In the case of global warming, all global warming related gases going into the atmosphere contribute to the problem regardless of the location. The decision on what geographic range to include in an inventory for global warming becomes more of a political decision as opposed to a scientific decision. The national territory is a common boundary that is selected. However, in cases where a locality such as a city or county wants to address its contribution to the problem then the political boundaries of that locality are typically chosen.

There is no easy way to determine the geographic boundary for an emission inventory. Air quality modeling is the best tool to use to estimate if a source will have a meaningful contribution to a problem. However, in some cases, it is not practical to do modeling in advance of the development of an emissions inventory. In this case it is best to err on the side of including too much as compared to including too little. There can be obvious geographic features that suggest an inventory boundary. For example, Los Angeles in the United States is surrounded on three sides by mountains and the ocean on the forth side. The mountains are a logical choice for defining the geographic extent of the Los Angeles ozone and particulate inventory. Basic Inventory Design

In order to support air quality modeling, the emissions inventory should include information on the types and amounts of pollutants being emitted, the times of day and year that the emissions are released, the location of the emission point(s), the velocity(s) and temperature(s) of pollutant releases, and the height(s) of pollutant releases. To support trend analysis, the same information is needed as described for air quality modeling, but it must be compiled for different timeframes, typically for months or years. To support policy and regulatory analysis, data relating the emissions to energy use and energy source, product flow to and from other businesses, job relationships, and control costs are very useful components of the database. Table 6.1.1-1 summarizes the data needs depending upon the inventory use.
6.1.1-1 Summary of Data Needs for Various Inventory Uses

Clearly, all of the desired data is not always available for input into an inventory. However, it is valuable in conceptualizing the design of an inventory database at the beginning of the emission inventory development process and to make provisions for the easy addition of information to the inventory database as the air quality management program becomes more sophisticated and more data is obtained.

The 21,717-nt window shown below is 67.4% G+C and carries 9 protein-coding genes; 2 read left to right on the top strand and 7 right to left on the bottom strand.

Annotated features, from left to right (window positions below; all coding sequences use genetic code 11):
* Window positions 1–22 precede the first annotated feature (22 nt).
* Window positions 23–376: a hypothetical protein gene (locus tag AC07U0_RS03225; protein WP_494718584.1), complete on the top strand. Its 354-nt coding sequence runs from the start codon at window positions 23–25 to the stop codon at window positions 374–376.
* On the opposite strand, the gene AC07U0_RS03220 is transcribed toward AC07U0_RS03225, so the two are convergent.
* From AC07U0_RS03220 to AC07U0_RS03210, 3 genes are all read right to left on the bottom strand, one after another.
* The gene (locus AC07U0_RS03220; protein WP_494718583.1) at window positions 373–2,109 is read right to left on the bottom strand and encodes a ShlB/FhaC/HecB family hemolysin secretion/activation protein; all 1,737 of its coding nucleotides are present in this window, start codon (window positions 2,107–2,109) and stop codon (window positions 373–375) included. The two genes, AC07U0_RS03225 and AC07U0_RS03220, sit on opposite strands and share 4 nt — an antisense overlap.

Inventory timeframes must be considered in the design of an emissions inventory. Ozone formed in the troposphere is produced by complex atmospheric interactions between certain common pollutants in the presence of sunlight. Warm temperatures increase the production of ozone. Thus, almost all ozone problems occur during the summer months when there is more sunlight and higher temperatures. On the other hand, the atmosphere is normally the most stagnant during the winter months allowing pollutants to accumulate to higher concentrations. Thus, particulate levels, which include a significant amount of directly emitted particulate matter, are typically more severe during the winter months. Emission rates also change based on the time of year. For example, VOC evaporative emissions are greater during the summer when temperatures are higher. Thus, it is common to maintain an emissions inventory that relates to the summer months and a second emission inventory that relates to the winter months. Of course, in the case of global air pollution problems such as global warming and stratospheric ozone depletion where emissions stay in the atmosphere for years, the time of year of release is unimportant. In this case, an annual inventory is all that is needed. In deciding if an inventory should be divided by the time of day, or day of the week, or by season of the year, or maintained by the total year, it is important to recall that it is possible to take an emission inventory that is divided by hours or other small timeframe and compute emissions for larger timeframes, but it is often not possible to convert from a long time-frame inventory to a short time-frame inventory. Thus, the timeframe that an inventory is defined for is an important consideration depending upon the pollutants of interest.